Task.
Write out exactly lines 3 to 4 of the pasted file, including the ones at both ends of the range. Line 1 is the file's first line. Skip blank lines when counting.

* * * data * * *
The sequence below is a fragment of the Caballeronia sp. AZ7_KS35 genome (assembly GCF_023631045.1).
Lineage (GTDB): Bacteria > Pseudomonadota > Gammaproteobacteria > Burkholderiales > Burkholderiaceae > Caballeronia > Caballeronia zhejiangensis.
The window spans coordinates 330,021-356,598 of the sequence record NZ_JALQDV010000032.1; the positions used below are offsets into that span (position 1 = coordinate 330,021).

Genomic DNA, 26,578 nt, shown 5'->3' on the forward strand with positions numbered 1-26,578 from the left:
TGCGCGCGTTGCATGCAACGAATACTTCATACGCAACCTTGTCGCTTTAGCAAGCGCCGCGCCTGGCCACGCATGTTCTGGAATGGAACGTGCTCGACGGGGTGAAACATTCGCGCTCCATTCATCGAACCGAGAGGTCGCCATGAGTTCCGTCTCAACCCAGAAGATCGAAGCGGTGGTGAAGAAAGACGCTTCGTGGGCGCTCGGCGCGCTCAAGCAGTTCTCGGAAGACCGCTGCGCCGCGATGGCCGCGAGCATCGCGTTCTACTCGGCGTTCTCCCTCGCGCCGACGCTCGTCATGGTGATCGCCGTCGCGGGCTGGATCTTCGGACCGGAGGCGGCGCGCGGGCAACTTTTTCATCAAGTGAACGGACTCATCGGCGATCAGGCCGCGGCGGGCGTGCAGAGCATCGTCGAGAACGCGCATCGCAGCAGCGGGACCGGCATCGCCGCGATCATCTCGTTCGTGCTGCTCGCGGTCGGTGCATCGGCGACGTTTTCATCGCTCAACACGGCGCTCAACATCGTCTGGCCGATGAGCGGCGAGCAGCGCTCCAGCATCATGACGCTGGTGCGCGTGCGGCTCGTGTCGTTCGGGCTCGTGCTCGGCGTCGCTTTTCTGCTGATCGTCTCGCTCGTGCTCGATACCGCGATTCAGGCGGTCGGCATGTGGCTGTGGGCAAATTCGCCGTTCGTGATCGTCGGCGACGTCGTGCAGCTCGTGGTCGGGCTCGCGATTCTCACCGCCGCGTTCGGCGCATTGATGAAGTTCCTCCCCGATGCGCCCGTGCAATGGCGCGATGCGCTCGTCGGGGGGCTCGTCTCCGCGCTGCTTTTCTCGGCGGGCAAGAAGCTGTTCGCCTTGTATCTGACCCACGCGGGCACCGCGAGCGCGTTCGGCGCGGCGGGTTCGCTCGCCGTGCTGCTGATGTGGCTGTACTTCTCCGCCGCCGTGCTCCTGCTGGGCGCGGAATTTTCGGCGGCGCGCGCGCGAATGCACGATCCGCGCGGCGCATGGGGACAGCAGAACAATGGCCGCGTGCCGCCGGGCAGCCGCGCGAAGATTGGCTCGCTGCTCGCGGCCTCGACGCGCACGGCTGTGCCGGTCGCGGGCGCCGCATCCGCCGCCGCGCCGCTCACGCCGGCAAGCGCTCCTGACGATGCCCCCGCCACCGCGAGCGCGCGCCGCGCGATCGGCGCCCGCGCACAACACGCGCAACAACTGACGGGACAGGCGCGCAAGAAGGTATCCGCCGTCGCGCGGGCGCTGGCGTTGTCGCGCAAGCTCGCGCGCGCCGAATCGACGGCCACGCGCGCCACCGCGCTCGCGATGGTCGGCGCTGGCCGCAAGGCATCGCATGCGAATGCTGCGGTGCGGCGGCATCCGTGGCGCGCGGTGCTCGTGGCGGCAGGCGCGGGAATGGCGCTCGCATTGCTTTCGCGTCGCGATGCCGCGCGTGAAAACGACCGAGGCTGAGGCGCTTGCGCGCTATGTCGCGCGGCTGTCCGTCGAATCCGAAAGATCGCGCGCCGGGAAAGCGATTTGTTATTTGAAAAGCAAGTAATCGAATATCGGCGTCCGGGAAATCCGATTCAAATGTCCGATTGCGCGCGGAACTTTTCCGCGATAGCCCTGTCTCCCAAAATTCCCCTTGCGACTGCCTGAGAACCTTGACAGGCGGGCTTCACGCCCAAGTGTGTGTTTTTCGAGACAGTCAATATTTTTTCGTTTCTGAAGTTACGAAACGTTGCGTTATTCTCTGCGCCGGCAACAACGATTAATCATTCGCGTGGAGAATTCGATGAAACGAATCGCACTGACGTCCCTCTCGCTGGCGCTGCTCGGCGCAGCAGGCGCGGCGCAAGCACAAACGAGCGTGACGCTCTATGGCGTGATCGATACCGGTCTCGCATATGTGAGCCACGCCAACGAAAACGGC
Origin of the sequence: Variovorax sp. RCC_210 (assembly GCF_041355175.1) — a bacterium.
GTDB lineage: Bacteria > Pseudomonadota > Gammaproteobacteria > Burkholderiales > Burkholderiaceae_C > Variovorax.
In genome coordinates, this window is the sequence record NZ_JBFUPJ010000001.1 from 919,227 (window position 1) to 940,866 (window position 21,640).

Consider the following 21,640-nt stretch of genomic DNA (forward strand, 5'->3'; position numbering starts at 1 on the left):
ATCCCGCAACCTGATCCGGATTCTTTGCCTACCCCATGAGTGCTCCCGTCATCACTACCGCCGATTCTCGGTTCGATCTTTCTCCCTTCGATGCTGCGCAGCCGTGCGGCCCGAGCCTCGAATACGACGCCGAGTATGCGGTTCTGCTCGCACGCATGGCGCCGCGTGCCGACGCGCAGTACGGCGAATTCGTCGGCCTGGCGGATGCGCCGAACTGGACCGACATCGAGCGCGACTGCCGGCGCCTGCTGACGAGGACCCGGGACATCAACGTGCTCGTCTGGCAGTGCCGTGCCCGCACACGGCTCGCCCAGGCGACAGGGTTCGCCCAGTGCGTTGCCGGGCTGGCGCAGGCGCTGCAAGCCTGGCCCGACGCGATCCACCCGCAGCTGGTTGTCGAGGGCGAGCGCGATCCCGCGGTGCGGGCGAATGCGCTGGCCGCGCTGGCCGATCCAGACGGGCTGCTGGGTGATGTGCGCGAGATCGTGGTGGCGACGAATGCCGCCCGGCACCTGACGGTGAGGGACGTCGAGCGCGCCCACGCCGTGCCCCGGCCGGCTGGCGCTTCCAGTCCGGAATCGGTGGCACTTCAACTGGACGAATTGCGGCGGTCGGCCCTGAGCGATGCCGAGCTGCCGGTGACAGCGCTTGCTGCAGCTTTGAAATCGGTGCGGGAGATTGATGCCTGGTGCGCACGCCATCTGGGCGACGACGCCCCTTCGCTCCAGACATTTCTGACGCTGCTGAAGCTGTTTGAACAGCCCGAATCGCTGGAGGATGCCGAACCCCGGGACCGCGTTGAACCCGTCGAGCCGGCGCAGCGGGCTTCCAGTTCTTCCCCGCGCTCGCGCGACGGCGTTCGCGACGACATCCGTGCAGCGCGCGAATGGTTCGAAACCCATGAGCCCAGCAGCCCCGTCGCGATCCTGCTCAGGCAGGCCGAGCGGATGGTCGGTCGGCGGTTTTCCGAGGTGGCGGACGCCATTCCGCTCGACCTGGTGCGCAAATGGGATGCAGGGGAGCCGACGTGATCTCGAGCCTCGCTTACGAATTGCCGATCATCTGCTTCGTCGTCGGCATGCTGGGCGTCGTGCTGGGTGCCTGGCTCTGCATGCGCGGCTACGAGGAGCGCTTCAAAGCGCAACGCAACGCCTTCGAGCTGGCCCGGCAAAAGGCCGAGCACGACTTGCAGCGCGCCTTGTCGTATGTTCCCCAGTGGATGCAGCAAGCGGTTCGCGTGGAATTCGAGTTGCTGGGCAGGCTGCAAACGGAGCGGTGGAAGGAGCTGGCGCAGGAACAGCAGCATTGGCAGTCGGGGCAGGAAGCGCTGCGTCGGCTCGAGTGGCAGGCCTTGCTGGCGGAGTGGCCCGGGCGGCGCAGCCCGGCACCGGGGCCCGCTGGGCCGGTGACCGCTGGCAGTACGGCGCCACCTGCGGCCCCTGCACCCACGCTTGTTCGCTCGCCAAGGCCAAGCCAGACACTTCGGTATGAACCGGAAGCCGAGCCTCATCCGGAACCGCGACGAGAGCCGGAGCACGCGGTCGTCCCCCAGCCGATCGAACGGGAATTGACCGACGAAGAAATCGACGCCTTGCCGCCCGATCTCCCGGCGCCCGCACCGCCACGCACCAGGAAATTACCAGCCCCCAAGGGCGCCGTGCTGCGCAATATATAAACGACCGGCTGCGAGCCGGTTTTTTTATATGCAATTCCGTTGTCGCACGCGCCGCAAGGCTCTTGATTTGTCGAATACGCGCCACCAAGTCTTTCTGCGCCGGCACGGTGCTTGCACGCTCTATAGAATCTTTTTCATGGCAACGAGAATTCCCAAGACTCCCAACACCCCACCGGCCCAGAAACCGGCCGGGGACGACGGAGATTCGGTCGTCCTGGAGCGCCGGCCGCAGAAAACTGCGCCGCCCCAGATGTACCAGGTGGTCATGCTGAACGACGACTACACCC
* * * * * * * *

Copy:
The window spans coordinates 330,021-356,598 of the sequence record NZ_JALQDV010000032.1; the positions used below are offsets into that span (position 1 = coordinate 330,021).

Genomic DNA, 26,578 nt, shown 5'->3' on the forward strand with positions numbered 1-26,578 from the left: